The importance of dealing with a spill

Fri, March 04, 2016 - 1:37:00

Dealing with a spill

Oils, fuels and chemicals are often used in industrial environments, in areas where workshops and garages are found and in places where tanks containing these fluids are kept. Therefore, there is potential for spills to occur.

With so many people all over the world using, working with, or in possession of these fluids, it’s vital that when a spill occurs, it’s dealt with correctly and cleaned up quickly.

Knowing how to deal with a spill is extremely important, as it can have impacts both environmentally and socially. The impact of a fuel spill can vary site to site. Factors including the location of a leak and the amount of fuel leaked, will determine the severity of the spill and therefore the implications it may have. 

Environmental impacts…

• Soil degradation – the presence of oil on land can result in the soil becoming infertile and therefore making it impossible for plants or crops to grow. This then has a knock on effect for both people and animals.

• People who use the land to grow crops will no longer be able to grow them. Existing vegetation will suffocate or become polluted, resulting in produce being inedible and unsellable.

• Animals who feed on the land could become sick or even die because of it being polluted.

• Groundwater concern – when oil is absorbed into the earth it risks underground water systems becoming contaminated. If a spill reaches groundwater, it has the potential to spread over a huge amount of space in a short amount of time.

• Spilt oil also has the potential to pollute streams and rivers if located in rural areas or close to water supplies.

• Animals that live on the land, risk coming into contact with the substance.

• The strong scent of one of these fluids on an animal or its young can result in rejection or abandonment, which can lead to starvation and possibly death.

• For animals that fly, the substance can impair its abilities and therefore leave the animal incapable of foraging for food or escaping from the clutches of a predator.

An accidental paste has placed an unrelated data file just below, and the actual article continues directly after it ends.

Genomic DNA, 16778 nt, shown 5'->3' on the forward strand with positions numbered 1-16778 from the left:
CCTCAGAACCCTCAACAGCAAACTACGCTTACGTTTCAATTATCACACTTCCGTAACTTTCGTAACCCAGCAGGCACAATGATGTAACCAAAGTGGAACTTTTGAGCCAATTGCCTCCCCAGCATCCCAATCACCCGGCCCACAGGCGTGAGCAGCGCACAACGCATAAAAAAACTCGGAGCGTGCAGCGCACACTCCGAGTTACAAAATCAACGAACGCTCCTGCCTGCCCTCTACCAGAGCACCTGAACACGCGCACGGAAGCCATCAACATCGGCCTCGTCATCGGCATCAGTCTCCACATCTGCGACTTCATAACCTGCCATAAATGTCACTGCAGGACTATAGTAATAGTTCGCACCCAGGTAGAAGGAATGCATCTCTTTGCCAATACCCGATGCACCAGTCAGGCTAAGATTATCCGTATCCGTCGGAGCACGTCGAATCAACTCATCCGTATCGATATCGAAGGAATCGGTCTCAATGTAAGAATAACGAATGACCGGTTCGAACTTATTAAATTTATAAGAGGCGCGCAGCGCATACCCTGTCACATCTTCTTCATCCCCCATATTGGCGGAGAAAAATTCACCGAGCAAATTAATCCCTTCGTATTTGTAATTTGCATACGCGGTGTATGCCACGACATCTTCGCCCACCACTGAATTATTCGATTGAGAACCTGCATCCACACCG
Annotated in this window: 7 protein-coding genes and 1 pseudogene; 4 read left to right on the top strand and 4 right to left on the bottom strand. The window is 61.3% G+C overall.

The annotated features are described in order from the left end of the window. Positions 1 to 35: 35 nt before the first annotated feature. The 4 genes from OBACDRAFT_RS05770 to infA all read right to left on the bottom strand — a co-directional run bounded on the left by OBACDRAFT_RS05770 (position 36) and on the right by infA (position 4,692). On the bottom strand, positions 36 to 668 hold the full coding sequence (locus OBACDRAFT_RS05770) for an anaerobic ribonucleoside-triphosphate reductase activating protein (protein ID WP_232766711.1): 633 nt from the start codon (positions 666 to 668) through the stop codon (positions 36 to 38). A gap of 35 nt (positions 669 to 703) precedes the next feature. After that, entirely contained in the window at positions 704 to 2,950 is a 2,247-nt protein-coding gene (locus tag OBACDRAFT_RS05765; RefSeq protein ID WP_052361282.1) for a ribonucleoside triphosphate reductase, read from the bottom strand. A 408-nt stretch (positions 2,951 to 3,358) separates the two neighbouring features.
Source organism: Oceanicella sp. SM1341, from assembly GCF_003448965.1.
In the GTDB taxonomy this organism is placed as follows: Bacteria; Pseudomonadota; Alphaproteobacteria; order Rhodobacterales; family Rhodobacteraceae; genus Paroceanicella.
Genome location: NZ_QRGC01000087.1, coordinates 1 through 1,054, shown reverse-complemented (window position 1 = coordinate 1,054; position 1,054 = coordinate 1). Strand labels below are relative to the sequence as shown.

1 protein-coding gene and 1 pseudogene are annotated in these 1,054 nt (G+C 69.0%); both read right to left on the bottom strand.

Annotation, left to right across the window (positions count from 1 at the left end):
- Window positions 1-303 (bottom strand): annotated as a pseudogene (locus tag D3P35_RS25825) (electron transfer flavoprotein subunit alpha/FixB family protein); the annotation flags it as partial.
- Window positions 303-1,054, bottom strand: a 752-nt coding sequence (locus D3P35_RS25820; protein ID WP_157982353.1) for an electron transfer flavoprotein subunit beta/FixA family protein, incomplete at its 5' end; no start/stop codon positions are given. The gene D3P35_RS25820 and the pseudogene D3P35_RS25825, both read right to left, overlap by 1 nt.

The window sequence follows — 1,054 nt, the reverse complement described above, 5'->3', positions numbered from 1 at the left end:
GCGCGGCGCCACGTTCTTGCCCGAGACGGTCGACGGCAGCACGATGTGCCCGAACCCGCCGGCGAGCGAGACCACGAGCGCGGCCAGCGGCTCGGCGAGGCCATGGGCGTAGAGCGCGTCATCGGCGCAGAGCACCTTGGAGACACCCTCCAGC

• Finally, preening animals could ingest the contaminant which could then lead to kidney damage, dehydration and death.  And if the contaminant comes into contact with the eyes, it can cause blindness, resulting in defencelessness.

Social impacts…

• The main social impact of not dealing with an oil, fuel or chemical spill is that you can be prosecuted if you are found to have not dealt with it, despite knowing it had occurred.

• It is against the law to cause pollution, and therefore you will be liable for any spill that’s ignored.

• You are also liable for any clean-up process should your tank leak or spill.

Tanks should regularly be inspected and serviced…

It is essential that any fuel tank is regularly inspected and serviced, to help identify a source of a potential leak before it’s happened. Corrosion or degradation of the tank is also important to look out for, as these are all factors that could eventually result in a leak.

It’s a good idea to do some simple checks yourself to detect any problems with your tank:

• Inspect pipework, valves and seams of the tank.

• Inspect a bund for water, oil, debris etc – as this could take up critical capacity in the bund.

• Check the tank vent, fill point and inspection chamber haven’t been tampered with.

• Ensure any equipment such as tank or bund gauges and alarms are working properly.